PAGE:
At a Crawl

PIP At a Crawl

Crawling is an important physical stage in its own right which enables babies to break away from their carers for the first time and is significant in reflex development, says Anne O’Connor…

Ko (9 months) is out in the park with his mum. They don’t have a garden but mum takes him out somewhere every day. Mum’s first language is Japanese and she also speaks English. Ko was asleep in his sling when they arrived and mum laid him down on the grass until he woke up naturally. Ko has just begun crawling. After a few minutes of playing with mum and getting used to his surroundings in the park, he begins cautiously to move off and crawl around, stopping to focus on the grass and plucking at the daisies, as well as watching the people passing by. He keeps close to mum’s body, scrambling over her legs and then crawling carefully around her as she sits on the grass. She keeps talking to him, laughing with pleasure as he reappears from behind her back. As his confidence grows, he branches out a bit further, crawlingoff towards the bench at the edge of the grass. He quickly comes back to mum, who greets him warmly, bringing her focus down to his face and clapping her hands on the ground as he quickly crawls towards her.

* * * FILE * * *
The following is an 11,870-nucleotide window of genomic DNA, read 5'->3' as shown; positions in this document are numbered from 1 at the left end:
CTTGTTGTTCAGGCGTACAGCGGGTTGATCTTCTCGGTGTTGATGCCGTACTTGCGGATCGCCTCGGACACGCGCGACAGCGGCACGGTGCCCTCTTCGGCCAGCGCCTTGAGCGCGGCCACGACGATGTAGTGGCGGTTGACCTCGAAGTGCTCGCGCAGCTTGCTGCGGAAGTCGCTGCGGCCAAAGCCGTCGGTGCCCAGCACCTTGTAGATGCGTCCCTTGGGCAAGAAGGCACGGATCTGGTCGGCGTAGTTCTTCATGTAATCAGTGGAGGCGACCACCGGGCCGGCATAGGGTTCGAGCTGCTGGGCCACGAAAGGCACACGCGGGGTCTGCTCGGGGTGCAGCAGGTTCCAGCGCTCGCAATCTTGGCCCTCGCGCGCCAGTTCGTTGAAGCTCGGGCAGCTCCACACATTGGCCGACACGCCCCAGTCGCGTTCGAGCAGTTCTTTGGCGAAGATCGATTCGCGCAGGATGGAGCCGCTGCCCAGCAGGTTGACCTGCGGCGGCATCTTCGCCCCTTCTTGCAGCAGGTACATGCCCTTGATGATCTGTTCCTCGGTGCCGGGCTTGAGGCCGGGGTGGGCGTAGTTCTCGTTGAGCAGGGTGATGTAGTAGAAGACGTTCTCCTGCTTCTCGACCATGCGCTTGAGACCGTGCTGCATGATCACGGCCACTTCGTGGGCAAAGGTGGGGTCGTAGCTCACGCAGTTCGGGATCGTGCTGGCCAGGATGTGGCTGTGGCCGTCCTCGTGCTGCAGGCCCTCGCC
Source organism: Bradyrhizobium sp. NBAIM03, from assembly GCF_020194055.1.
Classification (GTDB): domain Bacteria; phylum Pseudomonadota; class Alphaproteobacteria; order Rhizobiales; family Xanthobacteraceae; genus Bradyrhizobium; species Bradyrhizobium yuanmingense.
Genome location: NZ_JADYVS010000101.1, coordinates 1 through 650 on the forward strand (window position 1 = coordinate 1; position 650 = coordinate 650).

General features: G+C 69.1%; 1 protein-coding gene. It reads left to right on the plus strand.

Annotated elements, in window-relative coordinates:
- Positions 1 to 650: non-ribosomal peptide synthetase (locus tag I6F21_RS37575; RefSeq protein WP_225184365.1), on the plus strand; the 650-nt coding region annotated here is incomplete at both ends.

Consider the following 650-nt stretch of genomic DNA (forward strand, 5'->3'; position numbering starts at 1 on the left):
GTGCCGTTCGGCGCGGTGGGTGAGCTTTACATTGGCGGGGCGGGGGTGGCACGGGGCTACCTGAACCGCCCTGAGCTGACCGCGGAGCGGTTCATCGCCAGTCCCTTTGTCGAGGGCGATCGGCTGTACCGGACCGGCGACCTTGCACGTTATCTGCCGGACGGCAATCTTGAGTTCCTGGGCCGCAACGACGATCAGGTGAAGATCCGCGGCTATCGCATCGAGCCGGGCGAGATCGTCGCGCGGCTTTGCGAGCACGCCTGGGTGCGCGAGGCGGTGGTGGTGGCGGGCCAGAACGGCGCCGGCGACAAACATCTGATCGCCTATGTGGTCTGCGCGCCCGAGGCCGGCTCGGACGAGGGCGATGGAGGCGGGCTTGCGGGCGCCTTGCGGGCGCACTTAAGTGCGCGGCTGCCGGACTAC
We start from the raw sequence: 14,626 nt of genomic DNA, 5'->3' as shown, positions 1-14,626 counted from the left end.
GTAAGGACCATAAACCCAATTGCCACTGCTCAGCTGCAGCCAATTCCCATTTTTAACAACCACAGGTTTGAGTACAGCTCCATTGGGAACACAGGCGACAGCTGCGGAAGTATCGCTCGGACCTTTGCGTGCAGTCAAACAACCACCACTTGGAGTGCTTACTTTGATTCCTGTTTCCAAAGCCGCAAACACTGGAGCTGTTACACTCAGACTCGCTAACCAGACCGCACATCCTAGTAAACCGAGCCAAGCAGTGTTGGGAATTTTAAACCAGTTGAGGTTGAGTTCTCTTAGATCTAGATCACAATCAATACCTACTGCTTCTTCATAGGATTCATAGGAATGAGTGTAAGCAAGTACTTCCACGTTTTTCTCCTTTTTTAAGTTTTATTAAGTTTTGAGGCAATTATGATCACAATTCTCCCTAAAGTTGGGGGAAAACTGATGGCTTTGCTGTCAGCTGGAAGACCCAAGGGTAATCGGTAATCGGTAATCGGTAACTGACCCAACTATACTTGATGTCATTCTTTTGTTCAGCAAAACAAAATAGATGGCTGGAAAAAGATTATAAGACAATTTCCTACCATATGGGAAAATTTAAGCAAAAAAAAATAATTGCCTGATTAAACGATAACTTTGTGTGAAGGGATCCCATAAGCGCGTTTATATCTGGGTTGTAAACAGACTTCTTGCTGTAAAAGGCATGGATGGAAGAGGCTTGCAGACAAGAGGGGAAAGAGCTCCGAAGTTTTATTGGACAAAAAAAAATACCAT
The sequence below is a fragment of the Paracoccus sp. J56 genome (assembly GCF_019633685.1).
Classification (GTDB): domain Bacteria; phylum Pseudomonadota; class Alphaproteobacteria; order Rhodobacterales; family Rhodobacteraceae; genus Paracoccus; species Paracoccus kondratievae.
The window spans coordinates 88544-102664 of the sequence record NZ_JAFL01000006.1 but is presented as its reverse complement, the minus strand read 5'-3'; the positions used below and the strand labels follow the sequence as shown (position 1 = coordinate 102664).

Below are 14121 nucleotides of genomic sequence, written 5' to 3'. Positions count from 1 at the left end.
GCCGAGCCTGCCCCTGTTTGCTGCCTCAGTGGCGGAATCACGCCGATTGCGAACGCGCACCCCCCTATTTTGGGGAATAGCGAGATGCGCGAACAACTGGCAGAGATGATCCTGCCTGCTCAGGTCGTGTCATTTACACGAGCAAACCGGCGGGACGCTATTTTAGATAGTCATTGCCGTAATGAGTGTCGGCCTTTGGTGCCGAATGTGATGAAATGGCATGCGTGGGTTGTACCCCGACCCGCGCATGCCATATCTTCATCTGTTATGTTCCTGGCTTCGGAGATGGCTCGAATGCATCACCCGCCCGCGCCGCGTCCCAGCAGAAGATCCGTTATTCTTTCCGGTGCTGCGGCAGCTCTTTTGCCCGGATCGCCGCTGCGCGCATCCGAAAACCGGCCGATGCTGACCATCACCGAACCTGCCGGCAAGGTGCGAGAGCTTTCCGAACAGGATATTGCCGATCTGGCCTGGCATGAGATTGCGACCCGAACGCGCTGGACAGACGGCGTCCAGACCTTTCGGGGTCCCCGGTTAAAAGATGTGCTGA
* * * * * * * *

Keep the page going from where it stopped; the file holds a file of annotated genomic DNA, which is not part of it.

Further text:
GOOD PRACTICE 1 Ko has recently begun to crawl and is enjoying the new-found freedom and independence that this brings him. He is no longer completely dependent on someone providing interesting things to stimulate him – he is able to go off and find them for himself. Increased scientific understanding of child development helps us to appreciate this crucially important stage of a baby’s development and the link between physical development and the building of brains…


Article written by Anne O’Connor and published in Nursery World ©